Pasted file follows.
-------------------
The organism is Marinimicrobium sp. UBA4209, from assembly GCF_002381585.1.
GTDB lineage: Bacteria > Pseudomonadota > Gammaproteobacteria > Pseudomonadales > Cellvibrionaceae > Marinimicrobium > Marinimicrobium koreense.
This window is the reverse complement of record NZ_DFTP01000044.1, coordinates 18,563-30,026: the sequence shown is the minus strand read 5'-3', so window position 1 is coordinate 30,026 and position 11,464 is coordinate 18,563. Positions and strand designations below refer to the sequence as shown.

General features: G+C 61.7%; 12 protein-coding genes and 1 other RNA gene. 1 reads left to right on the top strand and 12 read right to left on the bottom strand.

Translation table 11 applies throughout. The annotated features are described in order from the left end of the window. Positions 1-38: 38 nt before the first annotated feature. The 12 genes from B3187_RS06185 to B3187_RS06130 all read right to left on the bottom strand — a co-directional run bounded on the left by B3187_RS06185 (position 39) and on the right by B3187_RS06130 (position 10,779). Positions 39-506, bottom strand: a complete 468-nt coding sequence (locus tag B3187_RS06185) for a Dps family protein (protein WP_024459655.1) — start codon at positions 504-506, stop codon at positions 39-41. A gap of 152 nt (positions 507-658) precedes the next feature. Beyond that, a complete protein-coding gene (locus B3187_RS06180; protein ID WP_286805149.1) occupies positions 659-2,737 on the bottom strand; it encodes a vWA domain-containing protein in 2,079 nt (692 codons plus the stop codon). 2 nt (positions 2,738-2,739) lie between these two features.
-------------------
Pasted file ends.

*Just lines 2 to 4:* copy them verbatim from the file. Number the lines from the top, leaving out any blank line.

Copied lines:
GTDB lineage: Bacteria > Pseudomonadota > Gammaproteobacteria > Pseudomonadales > Cellvibrionaceae > Marinimicrobium > Marinimicrobium koreense.
This window is the reverse complement of record NZ_DFTP01000044.1, coordinates 18,563-30,026: the sequence shown is the minus strand read 5'-3', so window position 1 is coordinate 30,026 and position 11,464 is coordinate 18,563. Positions and strand designations below refer to the sequence as shown.

General features: G+C 61.7%; 12 protein-coding genes and 1 other RNA gene. 1 reads left to right on the top strand and 12 read right to left on the bottom strand.